DMU students tackle tough conversations with “Opposing Views” event

John Paul Sevchik and Edee Wildman explain how they went beyond simply “agreeing to disagree.”

In February 2017, Edee Wildman, a second-year podiatric medical student at Des Moines University, wrote a post on Facebook about a bill proposed in the Iowa Senate that would define life as beginning at conception. The bill, Senate File 253, further stated it would create neither a right to an abortion nor a penalty on a woman who had one, but Wildman was skeptical. She wasn’t advocating for or opposing abortion with her Facebook post; rather, she wanted to encourage her fellow students to be aware and informed.

That compelled John Paul Sevchik, also a second-year podiatric student, to respond to the post. He had a hunch his views on the issue were different from Wildman’s, but he was interested in exploring that. Eventually, the two met over coffee.

“When we’re having these difficult discussions, it isn’t that we’re trying to tear each other down,” Sevchik said. “We’re trying to find common ground.”

“We didn’t want to just agree to disagree,” Wildman added. “We’ve found other issues on which we agree and disagree, and we’ve both learned in the process.”

Sevchik and Wildman were among the six DMU students who were featured speakers April 30 at “Opposing Views: Finding Common Ground,” part of DMU President Angela Walker Franklin’s discussion series. The six students paired up to talk about their approaches and experiences in holding civil discussions on issues on which they disagree. President Franklin moderated their discussions.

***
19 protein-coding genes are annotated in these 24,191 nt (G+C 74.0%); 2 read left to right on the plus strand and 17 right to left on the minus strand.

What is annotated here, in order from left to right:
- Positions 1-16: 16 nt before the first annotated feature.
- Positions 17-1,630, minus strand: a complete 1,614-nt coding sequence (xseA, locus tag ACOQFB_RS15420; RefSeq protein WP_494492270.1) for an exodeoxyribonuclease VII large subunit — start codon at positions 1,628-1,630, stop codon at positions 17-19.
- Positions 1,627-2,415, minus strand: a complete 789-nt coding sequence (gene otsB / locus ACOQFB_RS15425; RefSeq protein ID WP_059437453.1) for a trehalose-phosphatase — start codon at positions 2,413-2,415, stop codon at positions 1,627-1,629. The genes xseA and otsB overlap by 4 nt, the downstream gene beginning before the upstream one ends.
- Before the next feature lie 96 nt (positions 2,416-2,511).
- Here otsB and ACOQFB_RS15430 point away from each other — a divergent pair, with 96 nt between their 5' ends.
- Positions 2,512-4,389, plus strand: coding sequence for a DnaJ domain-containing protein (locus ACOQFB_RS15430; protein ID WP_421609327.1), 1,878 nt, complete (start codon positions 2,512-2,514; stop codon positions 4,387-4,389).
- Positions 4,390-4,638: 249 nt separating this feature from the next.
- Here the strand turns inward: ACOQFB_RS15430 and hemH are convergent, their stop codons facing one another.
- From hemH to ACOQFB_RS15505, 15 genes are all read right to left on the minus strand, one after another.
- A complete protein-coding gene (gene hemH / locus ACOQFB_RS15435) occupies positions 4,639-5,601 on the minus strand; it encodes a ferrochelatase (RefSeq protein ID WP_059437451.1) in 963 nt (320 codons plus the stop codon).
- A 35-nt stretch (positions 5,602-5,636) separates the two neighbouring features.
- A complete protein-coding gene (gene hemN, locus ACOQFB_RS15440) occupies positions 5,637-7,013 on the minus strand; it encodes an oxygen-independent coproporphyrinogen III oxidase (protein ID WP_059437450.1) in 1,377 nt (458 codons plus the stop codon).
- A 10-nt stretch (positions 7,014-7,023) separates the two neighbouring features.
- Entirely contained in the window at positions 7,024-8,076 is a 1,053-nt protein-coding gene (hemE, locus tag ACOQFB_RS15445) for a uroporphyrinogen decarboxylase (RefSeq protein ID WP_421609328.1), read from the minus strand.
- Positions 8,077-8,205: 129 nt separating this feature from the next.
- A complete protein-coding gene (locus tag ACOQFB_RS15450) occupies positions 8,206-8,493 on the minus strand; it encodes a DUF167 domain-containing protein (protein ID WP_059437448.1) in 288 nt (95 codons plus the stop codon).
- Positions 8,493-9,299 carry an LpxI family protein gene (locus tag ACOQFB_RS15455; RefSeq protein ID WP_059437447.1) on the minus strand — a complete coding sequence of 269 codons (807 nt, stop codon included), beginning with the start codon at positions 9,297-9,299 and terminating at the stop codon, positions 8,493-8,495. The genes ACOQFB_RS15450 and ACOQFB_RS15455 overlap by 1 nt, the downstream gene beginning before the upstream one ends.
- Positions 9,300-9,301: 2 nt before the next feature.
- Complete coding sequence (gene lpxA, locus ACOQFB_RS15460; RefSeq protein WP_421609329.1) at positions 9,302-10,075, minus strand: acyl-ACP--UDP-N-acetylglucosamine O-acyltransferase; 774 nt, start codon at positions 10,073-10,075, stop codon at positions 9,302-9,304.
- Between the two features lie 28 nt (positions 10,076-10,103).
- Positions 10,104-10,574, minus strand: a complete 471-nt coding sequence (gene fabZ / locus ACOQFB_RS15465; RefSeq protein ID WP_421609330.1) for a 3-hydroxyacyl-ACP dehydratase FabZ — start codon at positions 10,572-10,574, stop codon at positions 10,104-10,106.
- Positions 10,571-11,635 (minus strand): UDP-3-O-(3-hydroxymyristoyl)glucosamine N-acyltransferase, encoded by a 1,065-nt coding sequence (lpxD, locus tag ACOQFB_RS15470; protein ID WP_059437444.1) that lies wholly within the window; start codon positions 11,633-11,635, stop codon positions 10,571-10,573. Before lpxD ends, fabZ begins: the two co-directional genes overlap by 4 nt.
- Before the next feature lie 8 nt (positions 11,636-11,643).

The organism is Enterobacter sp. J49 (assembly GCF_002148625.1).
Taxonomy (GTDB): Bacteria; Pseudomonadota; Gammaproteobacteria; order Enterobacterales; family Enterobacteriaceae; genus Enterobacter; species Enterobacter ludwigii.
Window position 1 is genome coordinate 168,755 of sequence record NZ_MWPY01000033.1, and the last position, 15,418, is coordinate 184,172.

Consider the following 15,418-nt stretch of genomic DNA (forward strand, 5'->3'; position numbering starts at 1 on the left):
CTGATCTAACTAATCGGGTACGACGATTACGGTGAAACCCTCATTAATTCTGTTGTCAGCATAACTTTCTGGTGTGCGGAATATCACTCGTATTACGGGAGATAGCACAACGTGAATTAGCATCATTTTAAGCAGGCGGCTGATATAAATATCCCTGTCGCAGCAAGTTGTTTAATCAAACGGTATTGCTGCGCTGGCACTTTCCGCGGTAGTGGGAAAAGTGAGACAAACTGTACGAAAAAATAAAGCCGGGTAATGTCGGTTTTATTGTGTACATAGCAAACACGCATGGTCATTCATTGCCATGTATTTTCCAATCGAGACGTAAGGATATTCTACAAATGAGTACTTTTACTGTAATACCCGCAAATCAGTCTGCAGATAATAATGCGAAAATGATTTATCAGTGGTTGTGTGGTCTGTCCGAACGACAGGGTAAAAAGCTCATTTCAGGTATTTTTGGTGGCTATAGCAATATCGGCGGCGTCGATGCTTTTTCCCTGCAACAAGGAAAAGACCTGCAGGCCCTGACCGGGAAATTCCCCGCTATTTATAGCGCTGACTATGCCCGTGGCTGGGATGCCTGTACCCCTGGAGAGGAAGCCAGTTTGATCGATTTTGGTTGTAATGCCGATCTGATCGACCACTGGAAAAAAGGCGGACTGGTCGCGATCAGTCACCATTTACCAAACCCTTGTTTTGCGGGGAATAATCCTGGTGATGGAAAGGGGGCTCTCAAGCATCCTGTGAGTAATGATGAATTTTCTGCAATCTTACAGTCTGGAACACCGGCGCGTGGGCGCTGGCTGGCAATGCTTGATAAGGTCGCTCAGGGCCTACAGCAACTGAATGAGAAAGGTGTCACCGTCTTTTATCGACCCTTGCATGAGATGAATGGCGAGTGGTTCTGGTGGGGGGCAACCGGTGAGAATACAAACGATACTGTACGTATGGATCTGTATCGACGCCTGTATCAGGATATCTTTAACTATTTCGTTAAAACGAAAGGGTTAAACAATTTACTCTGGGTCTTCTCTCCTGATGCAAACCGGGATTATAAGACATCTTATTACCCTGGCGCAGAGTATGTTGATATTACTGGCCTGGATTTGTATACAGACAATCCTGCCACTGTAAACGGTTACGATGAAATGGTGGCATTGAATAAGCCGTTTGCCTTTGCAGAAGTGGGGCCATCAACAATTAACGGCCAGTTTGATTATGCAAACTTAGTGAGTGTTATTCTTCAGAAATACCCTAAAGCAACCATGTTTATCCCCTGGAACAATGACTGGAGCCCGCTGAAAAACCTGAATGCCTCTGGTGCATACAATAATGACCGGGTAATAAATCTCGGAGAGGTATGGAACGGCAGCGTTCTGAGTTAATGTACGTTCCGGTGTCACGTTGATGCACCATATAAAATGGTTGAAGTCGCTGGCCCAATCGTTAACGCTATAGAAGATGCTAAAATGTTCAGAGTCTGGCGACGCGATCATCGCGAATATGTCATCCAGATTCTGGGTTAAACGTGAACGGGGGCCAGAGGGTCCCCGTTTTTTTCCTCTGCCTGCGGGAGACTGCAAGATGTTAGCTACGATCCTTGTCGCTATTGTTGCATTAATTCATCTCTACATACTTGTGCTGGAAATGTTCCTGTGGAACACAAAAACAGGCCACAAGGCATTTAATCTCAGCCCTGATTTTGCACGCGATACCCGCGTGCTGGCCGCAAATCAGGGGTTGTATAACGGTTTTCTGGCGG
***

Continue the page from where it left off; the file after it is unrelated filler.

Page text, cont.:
“Opposing Views” participants John Paul Sevchik, Austin Pillon, Ben Swob, President Angela Walker Franklin, Blaire Nasstrum, Jordan Allen and Edee Wildman.

Osteopathic medical students Blaire Nasstrum, in her second year, and Jordan Allen, in his first, talked about the harm caused by labeling people and making uninformed assumptions about them. Second-year osteopathic medical students Austin Pillon and Ben Swob discussed the danger of getting into difficult conversations with an immediately hostile attitude. The two students met at a local pub early in their first year at DMU and soon were engaged in a lively discussion about Catholicism.

“We ended up talking even though we’re on opposite sides of the aisle,” Swob said.

“When Ben and I talk, I don’t feel like we’re playing political ping pong,” Pillon added. “I feel we’re able to put out our ideas and ask questions…You gain something more than just ‘winning the conversation.’ Learning is winning.”

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